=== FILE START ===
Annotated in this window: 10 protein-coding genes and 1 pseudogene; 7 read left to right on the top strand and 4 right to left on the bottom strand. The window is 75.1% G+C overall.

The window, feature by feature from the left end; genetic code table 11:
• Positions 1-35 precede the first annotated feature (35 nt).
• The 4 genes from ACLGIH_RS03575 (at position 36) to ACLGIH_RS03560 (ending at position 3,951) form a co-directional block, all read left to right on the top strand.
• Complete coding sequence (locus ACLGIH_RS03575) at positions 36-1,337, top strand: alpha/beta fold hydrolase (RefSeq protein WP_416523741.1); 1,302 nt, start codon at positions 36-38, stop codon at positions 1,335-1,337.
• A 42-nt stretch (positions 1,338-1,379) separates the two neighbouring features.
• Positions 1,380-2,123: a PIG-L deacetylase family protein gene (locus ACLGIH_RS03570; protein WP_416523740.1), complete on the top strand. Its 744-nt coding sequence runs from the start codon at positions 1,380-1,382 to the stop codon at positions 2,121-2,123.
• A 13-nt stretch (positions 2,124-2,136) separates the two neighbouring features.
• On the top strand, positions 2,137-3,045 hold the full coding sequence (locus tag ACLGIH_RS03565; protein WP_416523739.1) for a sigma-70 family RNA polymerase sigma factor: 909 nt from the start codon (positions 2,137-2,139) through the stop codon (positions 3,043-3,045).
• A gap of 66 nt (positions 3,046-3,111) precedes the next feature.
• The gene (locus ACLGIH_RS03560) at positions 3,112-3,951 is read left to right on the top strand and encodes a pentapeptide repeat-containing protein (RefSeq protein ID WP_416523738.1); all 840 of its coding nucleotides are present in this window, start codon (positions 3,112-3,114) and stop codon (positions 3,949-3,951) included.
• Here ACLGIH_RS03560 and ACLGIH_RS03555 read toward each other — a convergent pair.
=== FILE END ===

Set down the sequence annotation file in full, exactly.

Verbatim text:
Annotated in this window: 10 protein-coding genes and 1 pseudogene; 7 read left to right on the top strand and 4 right to left on the bottom strand. The window is 75.1% G+C overall.

The window, feature by feature from the left end; genetic code table 11:
• Positions 1-35 precede the first annotated feature (35 nt).
• The 4 genes from ACLGIH_RS03575 (at position 36) to ACLGIH_RS03560 (ending at position 3,951) form a co-directional block, all read left to right on the top strand.
• Complete coding sequence (locus ACLGIH_RS03575) at positions 36-1,337, top strand: alpha/beta fold hydrolase (RefSeq protein WP_416523741.1); 1,302 nt, start codon at positions 36-38, stop codon at positions 1,335-1,337.
• A 42-nt stretch (positions 1,338-1,379) separates the two neighbouring features.
• Positions 1,380-2,123: a PIG-L deacetylase family protein gene (locus ACLGIH_RS03570; protein WP_416523740.1), complete on the top strand. Its 744-nt coding sequence runs from the start codon at positions 1,380-1,382 to the stop codon at positions 2,121-2,123.
• A 13-nt stretch (positions 2,124-2,136) separates the two neighbouring features.
• On the top strand, positions 2,137-3,045 hold the full coding sequence (locus tag ACLGIH_RS03565; protein WP_416523739.1) for a sigma-70 family RNA polymerase sigma factor: 909 nt from the start codon (positions 2,137-2,139) through the stop codon (positions 3,043-3,045).
• A gap of 66 nt (positions 3,046-3,111) precedes the next feature.
• The gene (locus ACLGIH_RS03560) at positions 3,112-3,951 is read left to right on the top strand and encodes a pentapeptide repeat-containing protein (RefSeq protein ID WP_416523738.1); all 840 of its coding nucleotides are present in this window, start codon (positions 3,112-3,114) and stop codon (positions 3,949-3,951) included.
• Here ACLGIH_RS03560 and ACLGIH_RS03555 read toward each other — a convergent pair.